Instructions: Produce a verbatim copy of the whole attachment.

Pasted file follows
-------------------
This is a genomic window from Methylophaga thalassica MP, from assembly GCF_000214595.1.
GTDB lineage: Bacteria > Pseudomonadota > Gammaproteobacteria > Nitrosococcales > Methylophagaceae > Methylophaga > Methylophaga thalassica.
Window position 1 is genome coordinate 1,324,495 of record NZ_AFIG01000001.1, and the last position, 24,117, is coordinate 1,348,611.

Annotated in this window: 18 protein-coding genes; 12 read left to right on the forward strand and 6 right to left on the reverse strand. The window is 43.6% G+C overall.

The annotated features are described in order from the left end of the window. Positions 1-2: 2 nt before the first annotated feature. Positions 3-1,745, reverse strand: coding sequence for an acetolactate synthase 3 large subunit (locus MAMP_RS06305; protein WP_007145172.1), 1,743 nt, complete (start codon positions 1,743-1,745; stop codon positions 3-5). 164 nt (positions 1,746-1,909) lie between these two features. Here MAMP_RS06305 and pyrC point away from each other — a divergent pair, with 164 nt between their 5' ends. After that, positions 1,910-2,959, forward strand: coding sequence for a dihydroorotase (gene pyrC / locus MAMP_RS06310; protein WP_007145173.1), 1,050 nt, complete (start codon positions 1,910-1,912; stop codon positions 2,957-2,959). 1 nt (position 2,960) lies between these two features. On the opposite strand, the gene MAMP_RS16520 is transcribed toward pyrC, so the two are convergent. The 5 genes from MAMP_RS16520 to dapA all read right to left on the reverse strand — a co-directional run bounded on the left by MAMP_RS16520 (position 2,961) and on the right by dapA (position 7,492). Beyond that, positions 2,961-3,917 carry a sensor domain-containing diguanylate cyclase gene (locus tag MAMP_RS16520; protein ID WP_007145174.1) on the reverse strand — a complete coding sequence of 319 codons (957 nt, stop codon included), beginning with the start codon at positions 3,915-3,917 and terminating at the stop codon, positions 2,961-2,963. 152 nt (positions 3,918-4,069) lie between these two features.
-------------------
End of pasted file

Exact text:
This is a genomic window from Methylophaga thalassica MP, from assembly GCF_000214595.1.
GTDB lineage: Bacteria > Pseudomonadota > Gammaproteobacteria > Nitrosococcales > Methylophagaceae > Methylophaga > Methylophaga thalassica.
Window position 1 is genome coordinate 1,324,495 of record NZ_AFIG01000001.1, and the last position, 24,117, is coordinate 1,348,611.

Annotated in this window: 18 protein-coding genes; 12 read left to right on the forward strand and 6 right to left on the reverse strand. The window is 43.6% G+C overall.

The annotated features are described in order from the left end of the window. Positions 1-2: 2 nt before the first annotated feature. Positions 3-1,745, reverse strand: coding sequence for an acetolactate synthase 3 large subunit (locus MAMP_RS06305; protein WP_007145172.1), 1,743 nt, complete (start codon positions 1,743-1,745; stop codon positions 3-5). 164 nt (positions 1,746-1,909) lie between these two features. Here MAMP_RS06305 and pyrC point away from each other — a divergent pair, with 164 nt between their 5' ends. After that, positions 1,910-2,959, forward strand: coding sequence for a dihydroorotase (gene pyrC / locus MAMP_RS06310; protein WP_007145173.1), 1,050 nt, complete (start codon positions 1,910-1,912; stop codon positions 2,957-2,959). 1 nt (position 2,960) lies between these two features. On the opposite strand, the gene MAMP_RS16520 is transcribed toward pyrC, so the two are convergent. The 5 genes from MAMP_RS16520 to dapA all read right to left on the reverse strand — a co-directional run bounded on the left by MAMP_RS16520 (position 2,961) and on the right by dapA (position 7,492). Beyond that, positions 2,961-3,917 carry a sensor domain-containing diguanylate cyclase gene (locus tag MAMP_RS16520; protein ID WP_007145174.1) on the reverse strand — a complete coding sequence of 319 codons (957 nt, stop codon included), beginning with the start codon at positions 3,915-3,917 and terminating at the stop codon, positions 2,961-2,963. 152 nt (positions 3,918-4,069) lie between these two features.